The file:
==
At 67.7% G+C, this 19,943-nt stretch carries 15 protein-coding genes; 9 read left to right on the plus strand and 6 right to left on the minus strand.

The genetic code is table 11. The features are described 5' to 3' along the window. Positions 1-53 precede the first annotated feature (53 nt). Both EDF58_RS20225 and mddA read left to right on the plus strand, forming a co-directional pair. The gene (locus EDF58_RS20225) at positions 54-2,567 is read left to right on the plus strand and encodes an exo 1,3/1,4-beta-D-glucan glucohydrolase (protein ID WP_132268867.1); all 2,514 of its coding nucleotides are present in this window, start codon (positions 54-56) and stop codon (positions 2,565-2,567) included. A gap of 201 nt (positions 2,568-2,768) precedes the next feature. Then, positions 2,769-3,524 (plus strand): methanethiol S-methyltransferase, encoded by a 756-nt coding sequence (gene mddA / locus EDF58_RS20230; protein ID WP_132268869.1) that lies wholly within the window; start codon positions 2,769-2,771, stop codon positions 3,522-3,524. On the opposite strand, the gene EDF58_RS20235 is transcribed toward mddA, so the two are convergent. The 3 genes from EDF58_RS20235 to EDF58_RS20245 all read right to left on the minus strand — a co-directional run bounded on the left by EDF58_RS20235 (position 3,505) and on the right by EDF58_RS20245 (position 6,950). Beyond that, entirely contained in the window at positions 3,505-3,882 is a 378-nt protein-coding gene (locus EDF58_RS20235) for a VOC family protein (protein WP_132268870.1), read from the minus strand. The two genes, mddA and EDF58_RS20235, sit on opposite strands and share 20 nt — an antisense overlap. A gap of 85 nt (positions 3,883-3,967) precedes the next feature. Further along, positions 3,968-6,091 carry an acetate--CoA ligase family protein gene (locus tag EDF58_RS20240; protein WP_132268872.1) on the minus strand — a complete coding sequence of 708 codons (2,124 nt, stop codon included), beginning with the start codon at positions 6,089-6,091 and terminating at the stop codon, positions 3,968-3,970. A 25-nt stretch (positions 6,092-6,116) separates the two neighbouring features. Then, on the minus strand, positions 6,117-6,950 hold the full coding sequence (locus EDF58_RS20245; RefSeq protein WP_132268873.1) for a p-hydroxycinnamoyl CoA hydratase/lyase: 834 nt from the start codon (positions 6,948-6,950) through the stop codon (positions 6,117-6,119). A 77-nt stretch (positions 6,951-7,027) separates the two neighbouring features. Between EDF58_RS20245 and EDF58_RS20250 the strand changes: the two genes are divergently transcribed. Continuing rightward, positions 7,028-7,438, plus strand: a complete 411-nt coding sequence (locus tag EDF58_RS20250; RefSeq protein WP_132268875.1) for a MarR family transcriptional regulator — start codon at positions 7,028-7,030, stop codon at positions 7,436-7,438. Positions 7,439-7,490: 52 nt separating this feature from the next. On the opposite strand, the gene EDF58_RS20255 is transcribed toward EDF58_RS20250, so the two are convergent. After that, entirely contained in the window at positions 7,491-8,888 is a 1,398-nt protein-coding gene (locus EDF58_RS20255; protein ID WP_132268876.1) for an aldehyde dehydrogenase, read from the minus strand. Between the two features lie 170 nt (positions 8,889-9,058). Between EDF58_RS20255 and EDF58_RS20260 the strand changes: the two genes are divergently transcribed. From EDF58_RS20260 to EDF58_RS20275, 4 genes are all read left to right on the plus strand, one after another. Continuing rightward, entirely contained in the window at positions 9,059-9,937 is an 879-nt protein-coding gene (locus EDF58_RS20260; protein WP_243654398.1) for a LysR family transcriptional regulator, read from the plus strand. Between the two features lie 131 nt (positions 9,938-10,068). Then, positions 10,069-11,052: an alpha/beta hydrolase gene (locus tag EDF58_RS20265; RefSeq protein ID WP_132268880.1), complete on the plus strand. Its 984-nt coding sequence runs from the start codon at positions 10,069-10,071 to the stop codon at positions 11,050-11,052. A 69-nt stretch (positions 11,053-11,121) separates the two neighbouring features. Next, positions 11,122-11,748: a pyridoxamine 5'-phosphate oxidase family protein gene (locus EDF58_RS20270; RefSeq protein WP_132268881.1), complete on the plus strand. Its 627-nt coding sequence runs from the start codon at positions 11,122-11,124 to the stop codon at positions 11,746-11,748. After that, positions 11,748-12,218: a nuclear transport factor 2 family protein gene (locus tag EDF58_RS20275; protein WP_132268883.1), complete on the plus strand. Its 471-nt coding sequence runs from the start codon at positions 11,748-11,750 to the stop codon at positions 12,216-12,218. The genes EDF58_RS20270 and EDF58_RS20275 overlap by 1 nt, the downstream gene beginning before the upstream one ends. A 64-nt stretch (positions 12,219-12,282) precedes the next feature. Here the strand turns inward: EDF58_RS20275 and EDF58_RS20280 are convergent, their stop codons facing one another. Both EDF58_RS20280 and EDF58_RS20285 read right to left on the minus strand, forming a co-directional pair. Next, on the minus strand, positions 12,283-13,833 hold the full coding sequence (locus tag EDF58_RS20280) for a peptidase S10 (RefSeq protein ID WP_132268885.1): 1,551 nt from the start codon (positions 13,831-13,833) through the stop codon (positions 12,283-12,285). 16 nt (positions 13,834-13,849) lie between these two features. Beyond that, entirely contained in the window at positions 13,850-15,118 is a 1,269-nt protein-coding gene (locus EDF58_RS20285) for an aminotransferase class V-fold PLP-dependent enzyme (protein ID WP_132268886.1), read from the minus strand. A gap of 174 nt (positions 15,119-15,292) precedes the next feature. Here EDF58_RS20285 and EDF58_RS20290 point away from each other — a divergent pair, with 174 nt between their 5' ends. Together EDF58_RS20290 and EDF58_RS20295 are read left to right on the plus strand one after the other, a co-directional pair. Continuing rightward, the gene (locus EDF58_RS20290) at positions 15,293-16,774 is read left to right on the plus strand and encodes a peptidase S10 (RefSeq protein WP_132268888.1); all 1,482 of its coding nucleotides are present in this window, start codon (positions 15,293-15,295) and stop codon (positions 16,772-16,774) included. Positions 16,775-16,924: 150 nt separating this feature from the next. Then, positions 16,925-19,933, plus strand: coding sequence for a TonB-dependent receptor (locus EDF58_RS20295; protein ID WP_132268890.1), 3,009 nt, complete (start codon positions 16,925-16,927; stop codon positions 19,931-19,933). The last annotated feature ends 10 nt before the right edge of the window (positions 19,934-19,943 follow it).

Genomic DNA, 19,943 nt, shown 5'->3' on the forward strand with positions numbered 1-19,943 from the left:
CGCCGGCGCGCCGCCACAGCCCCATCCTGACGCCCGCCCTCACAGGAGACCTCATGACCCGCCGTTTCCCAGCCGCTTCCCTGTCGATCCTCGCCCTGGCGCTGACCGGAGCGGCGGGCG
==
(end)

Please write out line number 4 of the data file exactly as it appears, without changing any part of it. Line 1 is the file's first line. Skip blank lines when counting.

CGCCGGCGCGCCGCCACAGCCCCATCCTGACGCCCGCCCTCACAGGAGACCTCATGACCCGCCGTTTCCCAGCCGCTTCCCTGTCGATCCTCGCCCTGGCGCTGACCGGAGCGGCGGGCG